I got the news that my father had passed away when the phone rang at 1:30 AM in the morning.
We all knew it was coming. In fact, I’d been making arrangements to get a place in St. Augustine, FL where he and my mother retired after a lifetime in the northeast so I could spend more time with him. But the news was still a shock. I had just seen him a week before.
The timing was a bit rough. I had carved out a week to finish the sales letter for a big System Seminar that was coming up in just two months. (The Cleveland one.)
That planned week got telescoped down to the hours between 1:30 AM when I got the call and 7:30 AM when I got in the car and drove the 115 miles to Newark Airport to catch a flight to Florida.
When I left, the letter was 92% done, close enough for me to be able to steal a minute here and there to finish it when I got to Florida.
First Lesson from my Dad: When people are counting on you, get the job done. No excuses.
A different world
Some entrepreneurs come from entrepreneurial families. My dad, God bless him, didn’t have an entrepreneurial bone in his body.
He grew up on the wrong side of the Depression.
His family was part of the 25% of the country that didn’t have a steady breadwinner in an era before safety nets. So his financial goal was not riches or business success, it was getting a good job he could not be arbitrarily fired from.
Though he and his brothers were bright, hard working young men, college was out of the question for them – but then World War II came along.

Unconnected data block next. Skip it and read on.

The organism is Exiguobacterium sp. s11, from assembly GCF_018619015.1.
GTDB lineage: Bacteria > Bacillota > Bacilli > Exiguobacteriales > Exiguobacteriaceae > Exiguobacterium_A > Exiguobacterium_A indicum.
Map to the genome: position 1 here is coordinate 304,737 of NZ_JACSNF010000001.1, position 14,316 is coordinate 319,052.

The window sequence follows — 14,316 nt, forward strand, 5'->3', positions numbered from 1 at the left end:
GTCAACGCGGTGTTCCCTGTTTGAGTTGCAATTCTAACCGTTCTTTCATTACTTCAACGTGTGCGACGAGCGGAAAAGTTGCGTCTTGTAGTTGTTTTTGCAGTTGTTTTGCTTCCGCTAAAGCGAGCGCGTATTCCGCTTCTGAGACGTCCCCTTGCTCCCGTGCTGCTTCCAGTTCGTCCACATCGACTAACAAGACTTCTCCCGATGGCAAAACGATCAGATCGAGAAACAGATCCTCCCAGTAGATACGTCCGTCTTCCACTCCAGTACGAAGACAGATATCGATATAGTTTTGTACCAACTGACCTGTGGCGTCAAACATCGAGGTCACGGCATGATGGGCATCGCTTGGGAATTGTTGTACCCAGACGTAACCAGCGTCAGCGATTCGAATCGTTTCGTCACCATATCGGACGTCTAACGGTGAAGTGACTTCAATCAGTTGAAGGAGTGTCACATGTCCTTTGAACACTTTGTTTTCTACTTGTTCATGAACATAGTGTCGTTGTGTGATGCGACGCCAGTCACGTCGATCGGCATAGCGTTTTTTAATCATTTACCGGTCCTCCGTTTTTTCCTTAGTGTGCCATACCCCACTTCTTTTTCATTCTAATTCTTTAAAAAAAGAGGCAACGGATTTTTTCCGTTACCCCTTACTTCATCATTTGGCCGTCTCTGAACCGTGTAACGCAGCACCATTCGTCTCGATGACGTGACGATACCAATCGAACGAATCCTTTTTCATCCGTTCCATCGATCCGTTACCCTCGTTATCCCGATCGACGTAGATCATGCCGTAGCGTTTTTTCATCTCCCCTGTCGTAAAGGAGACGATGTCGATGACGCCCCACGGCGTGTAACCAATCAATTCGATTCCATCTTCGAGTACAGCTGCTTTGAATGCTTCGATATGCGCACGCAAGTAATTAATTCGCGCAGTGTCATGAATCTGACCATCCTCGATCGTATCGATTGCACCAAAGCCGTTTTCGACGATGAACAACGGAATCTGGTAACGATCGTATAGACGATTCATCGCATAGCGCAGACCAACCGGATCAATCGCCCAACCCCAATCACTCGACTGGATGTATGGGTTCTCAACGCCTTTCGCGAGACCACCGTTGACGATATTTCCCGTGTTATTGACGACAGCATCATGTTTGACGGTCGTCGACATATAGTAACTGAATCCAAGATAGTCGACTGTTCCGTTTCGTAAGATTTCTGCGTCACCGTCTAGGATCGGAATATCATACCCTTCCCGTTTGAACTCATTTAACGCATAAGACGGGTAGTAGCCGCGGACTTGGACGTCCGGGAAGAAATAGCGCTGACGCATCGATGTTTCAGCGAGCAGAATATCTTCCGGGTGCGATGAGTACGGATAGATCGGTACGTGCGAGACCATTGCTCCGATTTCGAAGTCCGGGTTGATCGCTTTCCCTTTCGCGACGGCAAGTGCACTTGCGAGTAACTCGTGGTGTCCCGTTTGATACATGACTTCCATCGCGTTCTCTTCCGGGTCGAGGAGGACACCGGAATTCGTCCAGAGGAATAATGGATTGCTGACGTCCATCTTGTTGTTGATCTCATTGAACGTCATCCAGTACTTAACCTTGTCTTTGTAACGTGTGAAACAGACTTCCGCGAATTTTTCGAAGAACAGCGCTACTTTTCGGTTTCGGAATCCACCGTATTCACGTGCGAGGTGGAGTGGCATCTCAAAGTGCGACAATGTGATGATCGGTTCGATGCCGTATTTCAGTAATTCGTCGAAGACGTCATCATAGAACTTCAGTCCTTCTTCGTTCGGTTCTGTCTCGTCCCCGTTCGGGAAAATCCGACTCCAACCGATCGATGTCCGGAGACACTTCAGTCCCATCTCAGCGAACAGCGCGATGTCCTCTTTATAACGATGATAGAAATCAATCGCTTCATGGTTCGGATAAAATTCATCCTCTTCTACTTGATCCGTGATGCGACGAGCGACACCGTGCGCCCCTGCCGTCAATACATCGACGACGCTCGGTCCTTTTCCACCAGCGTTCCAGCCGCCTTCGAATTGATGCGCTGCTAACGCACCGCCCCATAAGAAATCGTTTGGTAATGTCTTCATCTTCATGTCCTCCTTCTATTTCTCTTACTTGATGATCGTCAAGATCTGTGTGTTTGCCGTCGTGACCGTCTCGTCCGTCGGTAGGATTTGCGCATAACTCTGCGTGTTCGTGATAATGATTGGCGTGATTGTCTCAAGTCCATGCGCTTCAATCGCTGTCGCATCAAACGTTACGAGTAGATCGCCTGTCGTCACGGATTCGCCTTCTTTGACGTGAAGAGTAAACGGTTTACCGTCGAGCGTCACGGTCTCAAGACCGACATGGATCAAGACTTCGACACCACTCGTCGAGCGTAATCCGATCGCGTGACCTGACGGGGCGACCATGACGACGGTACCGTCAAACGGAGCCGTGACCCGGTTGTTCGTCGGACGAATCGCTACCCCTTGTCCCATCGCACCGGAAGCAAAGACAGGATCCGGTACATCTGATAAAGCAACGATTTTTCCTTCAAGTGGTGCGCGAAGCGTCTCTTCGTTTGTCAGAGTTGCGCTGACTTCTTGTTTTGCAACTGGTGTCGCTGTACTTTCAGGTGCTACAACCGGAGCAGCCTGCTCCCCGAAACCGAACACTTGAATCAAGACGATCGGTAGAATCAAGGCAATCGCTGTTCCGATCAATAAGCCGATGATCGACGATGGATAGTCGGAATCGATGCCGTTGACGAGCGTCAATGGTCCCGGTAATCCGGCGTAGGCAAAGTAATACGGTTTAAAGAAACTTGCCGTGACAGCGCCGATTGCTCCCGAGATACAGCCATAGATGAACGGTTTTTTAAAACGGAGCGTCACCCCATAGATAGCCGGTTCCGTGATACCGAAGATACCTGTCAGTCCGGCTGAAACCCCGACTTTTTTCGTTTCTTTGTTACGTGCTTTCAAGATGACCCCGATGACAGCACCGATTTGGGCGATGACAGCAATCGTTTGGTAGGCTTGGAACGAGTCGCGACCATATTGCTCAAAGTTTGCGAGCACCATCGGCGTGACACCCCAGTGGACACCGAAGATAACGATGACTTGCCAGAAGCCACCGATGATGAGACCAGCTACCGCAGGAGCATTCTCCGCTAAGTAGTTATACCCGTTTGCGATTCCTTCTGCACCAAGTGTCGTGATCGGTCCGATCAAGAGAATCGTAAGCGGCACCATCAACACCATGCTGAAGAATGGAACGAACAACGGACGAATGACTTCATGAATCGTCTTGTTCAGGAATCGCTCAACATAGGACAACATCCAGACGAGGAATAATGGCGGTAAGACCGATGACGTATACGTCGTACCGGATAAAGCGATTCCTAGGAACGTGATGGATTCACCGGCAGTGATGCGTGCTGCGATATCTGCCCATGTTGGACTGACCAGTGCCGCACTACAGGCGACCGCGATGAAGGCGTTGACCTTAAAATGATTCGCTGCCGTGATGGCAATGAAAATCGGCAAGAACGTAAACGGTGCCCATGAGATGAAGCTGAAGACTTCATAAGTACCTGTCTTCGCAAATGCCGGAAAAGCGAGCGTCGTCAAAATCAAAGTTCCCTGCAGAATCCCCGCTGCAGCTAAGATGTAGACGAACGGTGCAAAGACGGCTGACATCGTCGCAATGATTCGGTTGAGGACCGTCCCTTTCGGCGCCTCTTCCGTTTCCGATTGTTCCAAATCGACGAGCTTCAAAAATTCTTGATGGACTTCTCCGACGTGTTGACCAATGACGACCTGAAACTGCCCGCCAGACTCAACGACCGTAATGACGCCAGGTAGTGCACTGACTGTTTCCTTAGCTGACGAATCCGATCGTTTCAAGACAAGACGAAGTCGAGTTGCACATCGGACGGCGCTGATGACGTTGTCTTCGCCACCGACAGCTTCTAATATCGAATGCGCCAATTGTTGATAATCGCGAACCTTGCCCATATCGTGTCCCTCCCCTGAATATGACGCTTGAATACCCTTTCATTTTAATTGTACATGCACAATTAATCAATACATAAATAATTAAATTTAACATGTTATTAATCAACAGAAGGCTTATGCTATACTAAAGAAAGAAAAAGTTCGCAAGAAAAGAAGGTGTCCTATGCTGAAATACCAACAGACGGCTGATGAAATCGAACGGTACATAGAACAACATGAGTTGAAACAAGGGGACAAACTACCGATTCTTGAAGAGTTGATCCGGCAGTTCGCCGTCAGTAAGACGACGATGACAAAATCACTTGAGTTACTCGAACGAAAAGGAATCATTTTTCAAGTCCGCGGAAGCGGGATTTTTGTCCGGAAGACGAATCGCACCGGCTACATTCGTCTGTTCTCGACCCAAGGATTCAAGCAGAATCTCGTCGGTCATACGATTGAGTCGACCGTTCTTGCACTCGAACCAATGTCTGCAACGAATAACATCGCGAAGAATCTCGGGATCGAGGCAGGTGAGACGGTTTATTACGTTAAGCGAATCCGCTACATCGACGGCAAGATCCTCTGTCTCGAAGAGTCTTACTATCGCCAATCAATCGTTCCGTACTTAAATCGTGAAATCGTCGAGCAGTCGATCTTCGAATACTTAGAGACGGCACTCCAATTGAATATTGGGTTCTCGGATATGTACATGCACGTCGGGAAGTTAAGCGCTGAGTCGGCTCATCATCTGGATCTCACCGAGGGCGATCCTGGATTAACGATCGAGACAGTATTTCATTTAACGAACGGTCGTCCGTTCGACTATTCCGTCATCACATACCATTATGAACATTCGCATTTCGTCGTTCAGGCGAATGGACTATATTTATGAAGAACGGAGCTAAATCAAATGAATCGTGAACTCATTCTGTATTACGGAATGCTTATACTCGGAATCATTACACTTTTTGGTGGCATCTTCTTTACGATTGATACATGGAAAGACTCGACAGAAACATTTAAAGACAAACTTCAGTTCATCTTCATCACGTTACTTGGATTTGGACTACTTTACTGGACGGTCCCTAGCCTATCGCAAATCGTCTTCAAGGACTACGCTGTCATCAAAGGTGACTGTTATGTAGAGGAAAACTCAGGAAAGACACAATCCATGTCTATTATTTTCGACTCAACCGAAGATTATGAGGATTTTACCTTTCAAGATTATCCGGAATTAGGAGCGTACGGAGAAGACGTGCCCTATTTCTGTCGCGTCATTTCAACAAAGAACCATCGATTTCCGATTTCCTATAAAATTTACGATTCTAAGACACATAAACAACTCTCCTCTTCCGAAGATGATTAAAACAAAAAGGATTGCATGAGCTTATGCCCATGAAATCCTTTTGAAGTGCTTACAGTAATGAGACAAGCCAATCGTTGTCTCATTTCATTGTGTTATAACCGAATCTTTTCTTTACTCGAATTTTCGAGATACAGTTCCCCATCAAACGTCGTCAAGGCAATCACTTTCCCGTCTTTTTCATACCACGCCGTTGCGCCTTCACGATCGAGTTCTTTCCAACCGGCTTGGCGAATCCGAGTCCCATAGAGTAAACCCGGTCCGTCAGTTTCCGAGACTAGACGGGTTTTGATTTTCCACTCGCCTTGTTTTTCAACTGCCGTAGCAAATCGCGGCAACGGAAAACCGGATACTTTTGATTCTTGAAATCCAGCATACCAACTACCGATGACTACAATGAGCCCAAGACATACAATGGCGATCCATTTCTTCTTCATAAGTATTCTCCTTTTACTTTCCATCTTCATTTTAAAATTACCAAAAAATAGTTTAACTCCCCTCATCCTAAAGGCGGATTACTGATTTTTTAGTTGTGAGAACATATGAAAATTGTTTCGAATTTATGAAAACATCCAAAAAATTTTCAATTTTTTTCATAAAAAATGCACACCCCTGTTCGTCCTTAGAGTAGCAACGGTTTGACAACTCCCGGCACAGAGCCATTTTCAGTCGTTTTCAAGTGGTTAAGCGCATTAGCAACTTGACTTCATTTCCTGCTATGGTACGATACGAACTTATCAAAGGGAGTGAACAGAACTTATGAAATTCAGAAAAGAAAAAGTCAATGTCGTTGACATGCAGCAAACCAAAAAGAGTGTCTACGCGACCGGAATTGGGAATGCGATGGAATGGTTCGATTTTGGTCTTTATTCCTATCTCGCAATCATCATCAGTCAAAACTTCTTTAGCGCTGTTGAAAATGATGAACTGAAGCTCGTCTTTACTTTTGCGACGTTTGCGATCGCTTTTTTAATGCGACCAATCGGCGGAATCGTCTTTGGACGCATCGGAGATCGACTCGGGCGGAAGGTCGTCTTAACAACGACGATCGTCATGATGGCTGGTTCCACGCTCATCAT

At an early point in his Army career, his sergeant announced that all the enlistees in his unit would be taking an aptitude exam.
A rumor spread that scoring high on the exam meant being assigned to a tough project and a lot of hard work, so ‘the group’ agreed to deliberately blow it. My dad bucked the consensus. He decided to give the test his best shot and let the chips fall where they may.
He scored sky high on the exam and was chosen to receive training as an engineer, something the military was in desperate need of at the time. As a result, after his basic training, he spent a good part of the war in college. His colleagues were sent right into combat.
Second Lesson from my Dad: Be your best. Don’t dumb yourself down to fit in with ‘the group.’
Present at the creation
After the war, like so many other GIs, my Dad got the opportunity to go to college and get a degree.
With his family (his Mom, Dad and younger siblings) counting in him, he didn’t screw around. He finished his BA in a year and a half, taking a double load of courses each semester and taking classes through the summer.
The goal was to get a paycheck as soon as possible so like a lot of new college grads, he took the first job offered to him. He became an auditor for a company that manufactured film and dyes.
Somewhere along the way, he discovered computers and I’m embarrassed to say that I don’t know the details, but by the mid-1950s, before I was born, he entered what at the time was one of the rarest of professions: computing.
I remember visiting the places he worked as a kid. Computers in those days were roughly the size of refrigerators. Through a glass window on the top half of the box, you could see two large reels with tape, like a big tape recorder, going back and forth sort of like a washing machine.
This was the era before disc drives and random access memory. It was also the era before cathode ray tubes (CRTSs), also known as computer screens. If you wanted to know the contents of a computer, you had to print it out and read it on paper.